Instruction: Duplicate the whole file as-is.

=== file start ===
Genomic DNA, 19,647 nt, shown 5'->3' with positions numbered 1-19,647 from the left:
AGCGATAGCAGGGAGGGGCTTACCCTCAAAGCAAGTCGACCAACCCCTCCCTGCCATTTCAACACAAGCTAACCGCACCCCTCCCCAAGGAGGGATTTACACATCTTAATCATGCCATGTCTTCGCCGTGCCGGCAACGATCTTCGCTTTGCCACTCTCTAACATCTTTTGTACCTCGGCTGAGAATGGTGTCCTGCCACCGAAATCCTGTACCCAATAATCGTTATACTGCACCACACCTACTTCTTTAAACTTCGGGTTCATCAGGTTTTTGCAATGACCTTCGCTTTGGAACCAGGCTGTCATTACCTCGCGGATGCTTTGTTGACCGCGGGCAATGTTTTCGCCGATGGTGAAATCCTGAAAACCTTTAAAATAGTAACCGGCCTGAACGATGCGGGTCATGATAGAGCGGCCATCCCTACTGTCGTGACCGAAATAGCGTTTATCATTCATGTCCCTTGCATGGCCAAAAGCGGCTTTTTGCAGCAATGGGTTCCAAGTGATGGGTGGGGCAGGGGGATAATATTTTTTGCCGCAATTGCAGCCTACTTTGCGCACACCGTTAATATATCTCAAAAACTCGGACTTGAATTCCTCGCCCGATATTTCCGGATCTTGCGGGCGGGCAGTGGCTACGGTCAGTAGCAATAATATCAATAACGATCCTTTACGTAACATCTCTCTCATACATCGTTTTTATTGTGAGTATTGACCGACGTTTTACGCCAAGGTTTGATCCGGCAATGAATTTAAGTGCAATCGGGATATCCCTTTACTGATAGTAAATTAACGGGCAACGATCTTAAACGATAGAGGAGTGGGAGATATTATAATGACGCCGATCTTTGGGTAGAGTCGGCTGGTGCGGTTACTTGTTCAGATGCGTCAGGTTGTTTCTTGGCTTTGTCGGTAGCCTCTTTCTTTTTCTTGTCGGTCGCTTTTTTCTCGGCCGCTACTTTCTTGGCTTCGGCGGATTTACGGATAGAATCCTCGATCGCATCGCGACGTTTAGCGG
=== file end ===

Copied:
Genomic DNA, 19,647 nt, shown 5'->3' with positions numbered 1-19,647 from the left:
AGCGATAGCAGGGAGGGGCTTACCCTCAAAGCAAGTCGACCAACCCCTCCCTGCCATTTCAACACAAGCTAACCGCACCCCTCCCCAAGGAGGGATTTACACATCTTAATCATGCCATGTCTTCGCCGTGCCGGCAACGATCTTCGCTTTGCCACTCTCTAACATCTTTTGTACCTCGGCTGAGAATGGTGTCCTGCCACCGAAATCCTGTACCCAATAATCGTTATACTGCACCACACCTACTTCTTTAAACTTCGGGTTCATCAGGTTTTTGCAATGACCTTCGCTTTGGAACCAGGCTGTCATTACCTCGCGGATGCTTTGTTGACCGCGGGCAATGTTTTCGCCGATGGTGAAATCCTGAAAACCTTTAAAATAGTAACCGGCCTGAACGATGCGGGTCATGATAGAGCGGCCATCCCTACTGTCGTGACCGAAATAGCGTTTATCATTCATGTCCCTTGCATGGCCAAAAGCGGCTTTTTGCAGCAATGGGTTCCAAGTGATGGGTGGGGCAGGGGGATAATATTTTTTGCCGCAATTGCAGCCTACTTTGCGCACACCGTTAATATATCTCAAAAACTCGGACTTGAATTCCTCGCCCGATATTTCCGGATCTTGCGGGCGGGCAGTGGCTACGGTCAGTAGCAATAATATCAATAACGATCCTTTACGTAACATCTCTCTCATACATCGTTTTTATTGTGAGTATTGACCGACGTTTTACGCCAAGGTTTGATCCGGCAATGAATTTAAGTGCAATCGGGATATCCCTTTACTGATAGTAAATTAACGGGCAACGATCTTAAACGATAGAGGAGTGGGAGATATTATAATGACGCCGATCTTTGGGTAGAGTCGGCTGGTGCGGTTACTTGTTCAGATGCGTCAGGTTGTTTCTTGGCTTTGTCGGTAGCCTCTTTCTTTTTCTTGTCGGTCGCTTTTTTCTCGGCCGCTACTTTCTTGGCTTCGGCGGATTTACGGATAGAATCCTCGATCGCATCGCGACGTTTAGCGG